Farewell, Howard Zinn

Jeremy Gantz

Howard Zinn speaks during the People Speak ASCAP Music Cafe performance held during the 2009 Sundance Music Festival, in Park City, Utah.

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Yesterday, America lost one of its foremost voices for peace, workers’ rights and social justice: Howard Zinn, the historian, playwright and — above all else — activist who inverted the traditional telling of history to place common people at the center, rather than rulers. By this simple, radical act, he undermined the status quo and helped us view the world through a more humane lens.

Zinn, who was 87, died of a heart attack in California. The Boston Globe has a good obit here (he was a longtime professor at Boston University), and excerpts from his graphic novel, A People History of American Empire, which he published at the young age of 85. Henry Giroux, Zinn’s colleague and comrade at BU, offers a powerfully personal remembrance here.

Lots of ink will be spilled in the coming days exploring Zinn’s life (a long and fruitful one, by any reckoning). We here at Working In These Times thought we’d offer a few personal recollections, along with some videos of Zinn himself.

As a native son of Plymouth, Mass., I was impacted by Zinn’s People’s History of the United States in a very specific way: It directly challenged the established narrative of Pilgrim history, which was (and essentially continues to be) so dominant in that town and beyond as to be almost doctrine. Pilgrims were the heroes, at the center of Plymouth’s (and, indeed, America’s) history, while native Americans were marginal at best, and obstacles to progress” at worst.

Zinn exploded that imperialist viewpoint, and by doing so made me realize that history is not just written, but debated. Nothing is ever really settled, as much as those in power wish it were so.

The first and only time I saw Zinn in person was in October 2003 in rural Minnesota, where I was finishing up college, majoring in American history in no small part due to Zinn. I saw him speak in a chapel, about topics you’d expect: war, peace, Iraq, the Bush administration, imperialism. Nothing that he said particularly surprised me — which doesn’t mean his words weren’t powerful.

Actually, one thing was surprising: his insistence that voting is not activism, but rather a basically perfunctory exercise that tends to serve the status quo. Real change, he said, is made in the streets. He was calling the assembled college students to a lead a fully democractic life, rather than the life of an occasional voter — or worse: apathy.

What also surprised me was that this old man (then 81), with a slightly quavering voice, still radiated such a powerful moral vision and sense of justice. I was only 21 then, but I remember doubting very much, as I bought a new edition of People’s History in the chapel lobby, that I could possibly sustain my sense of outrage and empathy (so essential to outrage) for the next 60 years. Zinn did, and he continued to do so until his death yesterday. He’s a model for us all.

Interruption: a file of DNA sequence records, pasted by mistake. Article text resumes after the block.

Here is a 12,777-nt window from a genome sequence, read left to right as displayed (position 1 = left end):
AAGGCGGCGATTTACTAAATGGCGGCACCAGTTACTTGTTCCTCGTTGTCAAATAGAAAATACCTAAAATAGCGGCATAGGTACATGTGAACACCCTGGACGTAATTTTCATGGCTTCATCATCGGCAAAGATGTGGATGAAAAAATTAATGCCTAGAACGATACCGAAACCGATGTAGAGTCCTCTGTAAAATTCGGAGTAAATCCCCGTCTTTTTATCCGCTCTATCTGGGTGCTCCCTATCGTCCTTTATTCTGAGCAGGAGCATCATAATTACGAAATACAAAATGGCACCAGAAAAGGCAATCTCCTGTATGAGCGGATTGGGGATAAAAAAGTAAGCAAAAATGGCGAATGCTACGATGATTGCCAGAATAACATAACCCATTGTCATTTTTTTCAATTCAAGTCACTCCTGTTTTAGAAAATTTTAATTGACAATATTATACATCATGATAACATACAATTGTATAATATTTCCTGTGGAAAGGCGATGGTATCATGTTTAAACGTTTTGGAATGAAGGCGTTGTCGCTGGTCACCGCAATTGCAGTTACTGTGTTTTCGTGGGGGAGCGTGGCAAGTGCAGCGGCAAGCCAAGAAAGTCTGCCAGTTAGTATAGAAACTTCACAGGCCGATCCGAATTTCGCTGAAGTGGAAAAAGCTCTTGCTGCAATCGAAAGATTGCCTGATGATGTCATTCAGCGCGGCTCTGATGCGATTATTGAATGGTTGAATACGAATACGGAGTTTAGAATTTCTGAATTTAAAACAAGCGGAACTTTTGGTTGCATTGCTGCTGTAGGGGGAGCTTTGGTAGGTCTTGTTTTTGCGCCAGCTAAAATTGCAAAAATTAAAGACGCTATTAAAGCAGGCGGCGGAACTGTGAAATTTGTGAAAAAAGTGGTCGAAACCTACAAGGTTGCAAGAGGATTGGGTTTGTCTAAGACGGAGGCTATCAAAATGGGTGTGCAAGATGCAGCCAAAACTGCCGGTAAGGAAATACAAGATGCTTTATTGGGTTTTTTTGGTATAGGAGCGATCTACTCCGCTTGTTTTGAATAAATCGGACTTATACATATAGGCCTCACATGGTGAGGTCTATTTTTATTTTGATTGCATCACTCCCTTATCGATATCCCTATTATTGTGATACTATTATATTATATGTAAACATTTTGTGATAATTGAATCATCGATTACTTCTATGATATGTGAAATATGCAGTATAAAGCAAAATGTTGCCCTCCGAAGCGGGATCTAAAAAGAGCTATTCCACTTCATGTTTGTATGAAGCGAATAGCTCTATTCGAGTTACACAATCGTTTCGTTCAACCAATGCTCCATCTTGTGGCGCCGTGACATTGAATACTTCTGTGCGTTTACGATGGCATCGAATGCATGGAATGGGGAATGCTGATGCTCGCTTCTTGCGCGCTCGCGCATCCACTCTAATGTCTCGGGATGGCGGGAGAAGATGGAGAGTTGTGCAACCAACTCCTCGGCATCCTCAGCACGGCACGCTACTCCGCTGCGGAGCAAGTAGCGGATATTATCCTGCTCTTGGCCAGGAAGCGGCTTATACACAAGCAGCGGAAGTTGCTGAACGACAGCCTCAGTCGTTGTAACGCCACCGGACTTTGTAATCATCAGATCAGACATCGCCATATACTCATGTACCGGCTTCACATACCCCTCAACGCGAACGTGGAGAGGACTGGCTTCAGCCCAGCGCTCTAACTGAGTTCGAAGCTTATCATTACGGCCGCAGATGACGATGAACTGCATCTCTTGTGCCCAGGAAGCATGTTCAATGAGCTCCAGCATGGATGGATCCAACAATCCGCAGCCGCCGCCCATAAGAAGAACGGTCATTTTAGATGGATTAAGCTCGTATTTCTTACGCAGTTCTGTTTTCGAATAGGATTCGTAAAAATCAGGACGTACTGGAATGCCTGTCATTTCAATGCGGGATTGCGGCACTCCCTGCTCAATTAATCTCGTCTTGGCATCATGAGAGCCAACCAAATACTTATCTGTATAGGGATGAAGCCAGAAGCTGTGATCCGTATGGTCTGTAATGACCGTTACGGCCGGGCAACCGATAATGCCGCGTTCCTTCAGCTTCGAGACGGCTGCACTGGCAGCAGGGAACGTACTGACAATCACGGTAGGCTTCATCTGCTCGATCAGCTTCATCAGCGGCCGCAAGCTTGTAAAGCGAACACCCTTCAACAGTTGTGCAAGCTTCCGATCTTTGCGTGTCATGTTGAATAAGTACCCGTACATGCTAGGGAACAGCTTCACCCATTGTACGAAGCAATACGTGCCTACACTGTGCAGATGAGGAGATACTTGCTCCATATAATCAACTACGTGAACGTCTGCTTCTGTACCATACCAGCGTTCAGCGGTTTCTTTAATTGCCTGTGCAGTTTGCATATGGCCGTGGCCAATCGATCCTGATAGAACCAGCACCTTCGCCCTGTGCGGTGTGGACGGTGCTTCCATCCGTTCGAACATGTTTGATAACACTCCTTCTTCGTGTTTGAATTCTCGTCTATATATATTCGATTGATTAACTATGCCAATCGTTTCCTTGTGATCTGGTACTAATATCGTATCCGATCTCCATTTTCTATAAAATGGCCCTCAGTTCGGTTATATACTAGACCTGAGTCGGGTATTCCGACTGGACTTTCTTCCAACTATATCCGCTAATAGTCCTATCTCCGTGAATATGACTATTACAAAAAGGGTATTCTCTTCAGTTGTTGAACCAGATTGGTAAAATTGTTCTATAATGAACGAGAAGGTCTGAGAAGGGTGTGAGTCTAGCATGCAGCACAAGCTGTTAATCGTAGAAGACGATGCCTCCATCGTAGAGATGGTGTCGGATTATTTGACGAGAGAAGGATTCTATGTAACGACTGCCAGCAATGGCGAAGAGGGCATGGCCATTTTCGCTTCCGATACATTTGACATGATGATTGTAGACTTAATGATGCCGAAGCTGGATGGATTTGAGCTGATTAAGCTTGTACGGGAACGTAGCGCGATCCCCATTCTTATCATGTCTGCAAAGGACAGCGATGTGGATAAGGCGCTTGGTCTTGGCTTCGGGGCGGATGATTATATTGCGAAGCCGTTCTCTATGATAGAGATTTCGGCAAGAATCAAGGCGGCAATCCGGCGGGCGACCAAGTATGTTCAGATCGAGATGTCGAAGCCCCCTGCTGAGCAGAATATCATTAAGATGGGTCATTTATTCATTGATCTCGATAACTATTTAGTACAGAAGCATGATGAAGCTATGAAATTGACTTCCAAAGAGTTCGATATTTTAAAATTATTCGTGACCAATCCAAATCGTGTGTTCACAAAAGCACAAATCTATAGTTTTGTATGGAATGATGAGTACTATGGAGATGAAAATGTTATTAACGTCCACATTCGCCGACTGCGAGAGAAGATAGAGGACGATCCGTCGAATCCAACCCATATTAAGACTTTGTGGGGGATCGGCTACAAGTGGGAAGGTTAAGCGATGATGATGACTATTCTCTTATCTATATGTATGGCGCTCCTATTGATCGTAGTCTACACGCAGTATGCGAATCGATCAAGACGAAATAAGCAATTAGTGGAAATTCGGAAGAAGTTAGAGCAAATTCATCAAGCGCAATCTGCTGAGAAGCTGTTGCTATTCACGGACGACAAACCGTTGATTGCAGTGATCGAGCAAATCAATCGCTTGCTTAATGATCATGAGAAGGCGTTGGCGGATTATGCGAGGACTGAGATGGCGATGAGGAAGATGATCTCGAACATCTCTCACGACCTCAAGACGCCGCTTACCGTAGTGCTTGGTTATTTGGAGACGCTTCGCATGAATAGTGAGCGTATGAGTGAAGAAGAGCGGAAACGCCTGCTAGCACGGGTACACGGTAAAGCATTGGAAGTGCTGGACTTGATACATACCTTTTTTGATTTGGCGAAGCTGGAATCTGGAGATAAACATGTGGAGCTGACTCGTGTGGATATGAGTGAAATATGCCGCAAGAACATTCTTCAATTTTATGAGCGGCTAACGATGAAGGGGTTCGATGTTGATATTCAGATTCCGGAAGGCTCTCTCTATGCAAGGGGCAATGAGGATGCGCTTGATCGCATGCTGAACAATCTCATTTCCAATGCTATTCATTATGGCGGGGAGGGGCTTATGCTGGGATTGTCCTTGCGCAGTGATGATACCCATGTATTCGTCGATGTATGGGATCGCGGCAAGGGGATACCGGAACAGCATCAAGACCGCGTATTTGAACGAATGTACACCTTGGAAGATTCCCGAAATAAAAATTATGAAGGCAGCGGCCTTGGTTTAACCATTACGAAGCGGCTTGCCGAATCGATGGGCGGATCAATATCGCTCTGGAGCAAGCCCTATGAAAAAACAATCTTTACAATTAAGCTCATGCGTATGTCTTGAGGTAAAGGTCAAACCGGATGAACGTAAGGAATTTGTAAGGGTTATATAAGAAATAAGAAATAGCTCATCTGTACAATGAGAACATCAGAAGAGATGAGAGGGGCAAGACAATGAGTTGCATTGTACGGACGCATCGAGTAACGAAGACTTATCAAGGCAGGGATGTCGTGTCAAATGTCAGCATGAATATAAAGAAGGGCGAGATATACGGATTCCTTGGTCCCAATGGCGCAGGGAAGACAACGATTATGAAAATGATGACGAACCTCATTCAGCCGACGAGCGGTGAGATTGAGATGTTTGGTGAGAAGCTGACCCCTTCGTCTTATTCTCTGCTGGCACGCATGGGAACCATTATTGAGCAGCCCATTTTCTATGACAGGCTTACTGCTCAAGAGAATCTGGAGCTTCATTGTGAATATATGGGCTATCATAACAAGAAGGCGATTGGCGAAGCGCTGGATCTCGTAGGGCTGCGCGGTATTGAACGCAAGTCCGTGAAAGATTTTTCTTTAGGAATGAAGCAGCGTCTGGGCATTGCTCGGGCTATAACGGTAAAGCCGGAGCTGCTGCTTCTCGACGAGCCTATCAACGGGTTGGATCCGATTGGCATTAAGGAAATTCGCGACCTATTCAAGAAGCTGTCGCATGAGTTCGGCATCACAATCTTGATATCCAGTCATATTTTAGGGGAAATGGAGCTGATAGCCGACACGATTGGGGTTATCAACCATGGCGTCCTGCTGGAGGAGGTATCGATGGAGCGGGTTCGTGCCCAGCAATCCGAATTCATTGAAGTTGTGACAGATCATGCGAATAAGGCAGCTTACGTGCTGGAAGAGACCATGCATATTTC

Kari Lydersen:

The first time I saw Howard Zinn speak was at a conference of the National Association of Street Newspapers in Boston, to an audience of people largely homeless or at risk of homelessness.

They were living first hand many of the issues of inequality, racism and injustice that Zinn spent his life addressing. But many did not have the advanced educations or political sophistication that would be more typical of Zinn’s audiences at universities, conferences or activist events. Some of the street newspaper writers and other homeless folks at the conference were highly patriotic and/​or socially conservative.

I just remember how despite the lack of agreement with or awareness of the leftist analysis Zinn put forth, people in the room connected with him in an incredibly vibrant, warm, political, energized and ultimately revolutionary way…and you could tell Zinn was excited, touched and humbled to be in a crowd of people from such diverse backgrounds and ideological viewpoints where a feeling of empowerment was spontaneously arising.

There was an endless demand for questions and comments, and Zinn stayed long after his appointed time until building staff literally kicked everyone out. I had not read any of Zinn’s work at this point but I felt like I had just been in the presence of an amazing person who honestly loved humanity.

R.M. Arrieta:

I feel like I’ve lost a dear and beloved friend. The world has lost a truth-teller, a man who looked at history the way it is – not the way a group of people in power would have us believe. He gave me hope and heart that there are righteous truth seekers out there not willing to go along with the status quo. He enlightened and taught young minds about this country’s murderous history – of its genocide and plunder but also how this country was truly built by hard-working men and women, and by people of color, and that we all had a right to be here.

I will miss this peace-lover, civil rights supporter, and courageous man. May his work continue through the people whose minds he touched.

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Jeremy Gantz is an In These Times contributing editor working at Time magazine.

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